Skip to main content


USA, 1997 (MIFF 1998, Animagic)

Director: Bill Plympton

Mondo Plympton is a fantastic journey through the strange brain of off-the-wall animator Bill Plympton, featuring his classic shorts, rare excerpts, plus brand new work and stories from his animated life. This roller-coaster ride traces both plympton's life and art. When Plympton first moved to New York in 1968, he started selling hells on the street - failing dismally, the subject for a short right there. From there he commenced a year of study at the School of Visual Arts, which led to his first work as an illustrator and cartoonist. Since his early days, his cartoons have appealed in magazines such as Penthouse, Rolling Stone, National Lampoon and Glamour, and his animated shorts have featured on MTV.

This thoroughly eclectic bag of goodies is held together by an animated Plympton revealing some of the anecdotes which shaped (or failed to shape) his life: his early years, where the violence in his films comes from, and his confrontation with the Disney machine. Included are a number of his classic films, from Boomtown, his first animated production, on through 1995's How to Make Love to a Woman as well as some commercials banned because of their violence.

Mondo Plympton reveals the diversity as well as the core of Plympton's unique, surreal and at times controversial take on American culture. His 1991 Push Comes to Shove (which won the 1991 Prix du Jury at Cannes) is a classic example of his unusual bent, wherein two deadpan male protagonists fold, spindle and otherwise mutilate each other to delirious lengths. Labelled at times as violent, sexist and careless, Mondo Plympton is sure to stir debate about the purpose of animation as it pushes the boundaries of artistic and social convention.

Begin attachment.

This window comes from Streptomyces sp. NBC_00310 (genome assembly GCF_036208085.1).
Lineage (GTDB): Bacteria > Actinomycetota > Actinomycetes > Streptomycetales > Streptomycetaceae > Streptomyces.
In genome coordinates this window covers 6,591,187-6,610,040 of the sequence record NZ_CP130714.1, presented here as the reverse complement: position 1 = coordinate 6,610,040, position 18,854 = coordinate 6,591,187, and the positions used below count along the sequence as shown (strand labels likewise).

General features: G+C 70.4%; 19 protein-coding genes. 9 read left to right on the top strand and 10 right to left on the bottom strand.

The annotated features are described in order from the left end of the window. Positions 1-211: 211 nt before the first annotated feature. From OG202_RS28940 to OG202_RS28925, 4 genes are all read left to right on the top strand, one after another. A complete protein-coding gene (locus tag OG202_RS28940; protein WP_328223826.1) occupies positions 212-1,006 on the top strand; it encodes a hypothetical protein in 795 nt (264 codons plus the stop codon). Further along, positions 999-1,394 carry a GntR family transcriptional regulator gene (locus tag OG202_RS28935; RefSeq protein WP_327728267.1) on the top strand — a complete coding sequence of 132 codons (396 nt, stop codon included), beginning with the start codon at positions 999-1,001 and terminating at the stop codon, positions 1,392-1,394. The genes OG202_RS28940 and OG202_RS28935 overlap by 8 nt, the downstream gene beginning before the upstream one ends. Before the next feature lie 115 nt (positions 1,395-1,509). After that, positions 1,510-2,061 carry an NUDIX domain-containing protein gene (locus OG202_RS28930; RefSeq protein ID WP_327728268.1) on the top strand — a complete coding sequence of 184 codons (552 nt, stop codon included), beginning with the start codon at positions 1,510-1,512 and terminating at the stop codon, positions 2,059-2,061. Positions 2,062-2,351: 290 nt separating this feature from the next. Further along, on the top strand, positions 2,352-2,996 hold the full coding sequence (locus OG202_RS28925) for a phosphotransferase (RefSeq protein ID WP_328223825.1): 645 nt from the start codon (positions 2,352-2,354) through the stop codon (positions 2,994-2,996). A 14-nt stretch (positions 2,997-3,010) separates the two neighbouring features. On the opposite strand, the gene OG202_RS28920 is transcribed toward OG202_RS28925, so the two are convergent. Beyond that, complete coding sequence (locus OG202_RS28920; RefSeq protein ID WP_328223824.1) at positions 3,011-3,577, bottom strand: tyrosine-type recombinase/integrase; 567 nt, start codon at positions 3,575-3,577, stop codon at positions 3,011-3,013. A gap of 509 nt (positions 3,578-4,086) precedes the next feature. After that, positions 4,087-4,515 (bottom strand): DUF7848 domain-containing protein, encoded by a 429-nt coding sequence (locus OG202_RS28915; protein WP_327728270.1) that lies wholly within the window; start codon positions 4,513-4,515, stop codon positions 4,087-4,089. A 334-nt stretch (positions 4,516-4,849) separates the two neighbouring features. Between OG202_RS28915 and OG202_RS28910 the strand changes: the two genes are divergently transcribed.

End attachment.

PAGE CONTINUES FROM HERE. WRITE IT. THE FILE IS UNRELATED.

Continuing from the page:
Bill Plympton was born in Oregon in 1946, a city he credits with nurturing his drawing skills and imagination. Aside from his numerous short animations, featured in Mondo Plympton, his features include The Tune (1992), new short Sex and Violence and the feature length I Married a Strange Person, both included in this year's Animagic spotlight.

See also...


It's Akira with humour, Roadrunner wilh humans, an animated Pulp Fiction! Bill Plympton's animated masterpiece - built for adults who don't care about political correctness - is an insanely funny ... More »


It's Akira with humour, Roadrunner with humans, an animated Pulp Fiction! Bill Plympton's toon masterpiece —for adults who don't care about political correctness - is an insanely funny romp ... More »

Sex and Violence

A compendium of short animated gags that push the boundaries of good taste and humour from one of America's most controversial animators. Plympton shows us the trouble confused priorities can cause ... More »

Your Face

A second-rate crooner sings to his love, while his face becomes a permutating landscape. A bizarre animation. reminiscent of Godley & Creme's Cry. ... More »

Guide Dog

An enthusiastic but unqualified hound answers an advertisment for a guide dog and finds the challenge a lot more difficult than expected. A sequel to the Oscar nominated Guard Dog. ... More »

Hair High

"Bill Plympton is a bizarre and supremely gifted animator. [Hair High] is a goofy, gothic re-imagining of Grease (without the music) meets Carrie (with more zombies). It's a spoof, a satire and a ... More »

Select a festival
Search The Film Archive
Browse By Director